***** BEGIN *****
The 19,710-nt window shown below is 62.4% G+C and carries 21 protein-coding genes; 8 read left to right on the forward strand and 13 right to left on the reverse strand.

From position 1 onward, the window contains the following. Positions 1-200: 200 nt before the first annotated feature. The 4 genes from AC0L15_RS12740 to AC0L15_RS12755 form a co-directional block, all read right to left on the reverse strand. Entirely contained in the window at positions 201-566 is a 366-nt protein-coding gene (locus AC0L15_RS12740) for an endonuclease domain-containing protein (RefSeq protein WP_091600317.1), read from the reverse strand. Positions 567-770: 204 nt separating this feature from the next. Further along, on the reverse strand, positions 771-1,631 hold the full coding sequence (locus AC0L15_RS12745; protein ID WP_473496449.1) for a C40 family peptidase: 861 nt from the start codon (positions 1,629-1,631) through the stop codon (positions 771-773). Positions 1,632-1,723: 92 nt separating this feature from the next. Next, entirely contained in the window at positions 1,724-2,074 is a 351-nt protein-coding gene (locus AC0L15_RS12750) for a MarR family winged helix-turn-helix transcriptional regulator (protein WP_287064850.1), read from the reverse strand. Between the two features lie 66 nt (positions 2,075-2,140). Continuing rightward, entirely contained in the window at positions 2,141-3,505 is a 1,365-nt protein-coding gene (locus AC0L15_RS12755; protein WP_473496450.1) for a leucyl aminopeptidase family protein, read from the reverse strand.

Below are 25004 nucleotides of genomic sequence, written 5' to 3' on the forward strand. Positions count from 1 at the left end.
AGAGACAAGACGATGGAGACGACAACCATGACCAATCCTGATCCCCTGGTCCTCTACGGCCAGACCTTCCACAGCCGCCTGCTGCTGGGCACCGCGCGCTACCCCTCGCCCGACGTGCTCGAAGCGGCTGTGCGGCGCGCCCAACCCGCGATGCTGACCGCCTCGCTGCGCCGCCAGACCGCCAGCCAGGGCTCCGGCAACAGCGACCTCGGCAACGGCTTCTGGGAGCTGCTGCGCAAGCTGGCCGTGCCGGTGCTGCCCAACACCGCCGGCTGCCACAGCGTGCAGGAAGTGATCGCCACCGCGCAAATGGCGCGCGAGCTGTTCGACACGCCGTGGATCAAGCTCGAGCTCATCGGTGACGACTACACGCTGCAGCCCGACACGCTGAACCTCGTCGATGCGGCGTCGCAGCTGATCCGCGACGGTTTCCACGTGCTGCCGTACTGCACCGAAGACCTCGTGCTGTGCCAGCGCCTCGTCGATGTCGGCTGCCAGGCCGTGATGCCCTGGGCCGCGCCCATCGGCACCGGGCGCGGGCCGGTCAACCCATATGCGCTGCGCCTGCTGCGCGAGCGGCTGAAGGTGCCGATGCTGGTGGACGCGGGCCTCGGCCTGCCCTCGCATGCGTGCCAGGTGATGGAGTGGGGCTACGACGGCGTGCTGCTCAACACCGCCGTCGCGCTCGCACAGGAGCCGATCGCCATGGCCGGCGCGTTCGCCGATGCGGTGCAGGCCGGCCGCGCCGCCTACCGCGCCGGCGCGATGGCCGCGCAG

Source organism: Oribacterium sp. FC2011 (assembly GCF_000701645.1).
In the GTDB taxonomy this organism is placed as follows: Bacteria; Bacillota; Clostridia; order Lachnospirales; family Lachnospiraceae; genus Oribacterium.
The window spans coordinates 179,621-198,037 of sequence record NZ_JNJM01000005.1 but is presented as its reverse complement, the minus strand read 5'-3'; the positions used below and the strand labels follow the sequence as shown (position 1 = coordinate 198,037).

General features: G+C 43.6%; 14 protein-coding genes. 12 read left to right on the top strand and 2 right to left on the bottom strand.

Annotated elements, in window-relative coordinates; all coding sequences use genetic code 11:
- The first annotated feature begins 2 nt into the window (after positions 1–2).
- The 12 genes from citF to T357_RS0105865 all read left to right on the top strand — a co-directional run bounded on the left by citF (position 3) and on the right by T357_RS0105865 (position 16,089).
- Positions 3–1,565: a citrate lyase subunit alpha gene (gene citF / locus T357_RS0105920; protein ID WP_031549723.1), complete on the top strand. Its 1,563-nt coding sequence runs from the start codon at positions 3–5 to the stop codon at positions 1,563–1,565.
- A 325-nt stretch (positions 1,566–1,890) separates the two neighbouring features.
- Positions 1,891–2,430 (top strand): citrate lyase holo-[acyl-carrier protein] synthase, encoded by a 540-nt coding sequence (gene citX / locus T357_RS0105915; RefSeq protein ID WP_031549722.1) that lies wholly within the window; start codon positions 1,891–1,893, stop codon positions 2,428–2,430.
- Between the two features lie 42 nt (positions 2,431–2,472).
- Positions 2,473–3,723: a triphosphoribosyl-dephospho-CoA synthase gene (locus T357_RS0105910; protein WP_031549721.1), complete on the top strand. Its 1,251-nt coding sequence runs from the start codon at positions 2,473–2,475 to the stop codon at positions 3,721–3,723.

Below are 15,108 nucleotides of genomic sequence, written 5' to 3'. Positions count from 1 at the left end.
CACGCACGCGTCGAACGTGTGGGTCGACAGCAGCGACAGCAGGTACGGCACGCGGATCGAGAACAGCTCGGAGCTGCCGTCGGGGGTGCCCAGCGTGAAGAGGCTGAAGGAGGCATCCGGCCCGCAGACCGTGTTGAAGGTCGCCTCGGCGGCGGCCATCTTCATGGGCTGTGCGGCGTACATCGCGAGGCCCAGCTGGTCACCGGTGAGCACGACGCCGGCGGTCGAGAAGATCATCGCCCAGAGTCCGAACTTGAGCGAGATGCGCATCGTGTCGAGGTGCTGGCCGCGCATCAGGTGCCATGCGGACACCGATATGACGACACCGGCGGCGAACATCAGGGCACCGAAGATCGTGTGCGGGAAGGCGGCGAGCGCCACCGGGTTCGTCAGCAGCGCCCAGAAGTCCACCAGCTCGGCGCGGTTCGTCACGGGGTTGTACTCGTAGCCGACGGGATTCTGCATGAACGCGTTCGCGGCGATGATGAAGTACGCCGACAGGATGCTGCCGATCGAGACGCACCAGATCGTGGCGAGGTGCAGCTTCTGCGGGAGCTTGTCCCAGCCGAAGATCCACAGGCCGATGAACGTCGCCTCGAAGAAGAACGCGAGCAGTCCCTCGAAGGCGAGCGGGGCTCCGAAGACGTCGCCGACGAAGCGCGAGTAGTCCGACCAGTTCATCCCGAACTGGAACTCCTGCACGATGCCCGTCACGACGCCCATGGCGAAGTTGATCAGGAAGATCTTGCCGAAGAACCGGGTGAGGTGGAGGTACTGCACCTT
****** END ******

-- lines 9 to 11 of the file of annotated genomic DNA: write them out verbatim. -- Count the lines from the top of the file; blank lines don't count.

Annotated elements, in window-relative coordinates; all coding sequences use genetic code 11:
- The first annotated feature begins 2 nt into the window (after positions 1–2).
- The 12 genes from citF to T357_RS0105865 all read left to right on the top strand — a co-directional run bounded on the left by citF (position 3) and on the right by T357_RS0105865 (position 16,089).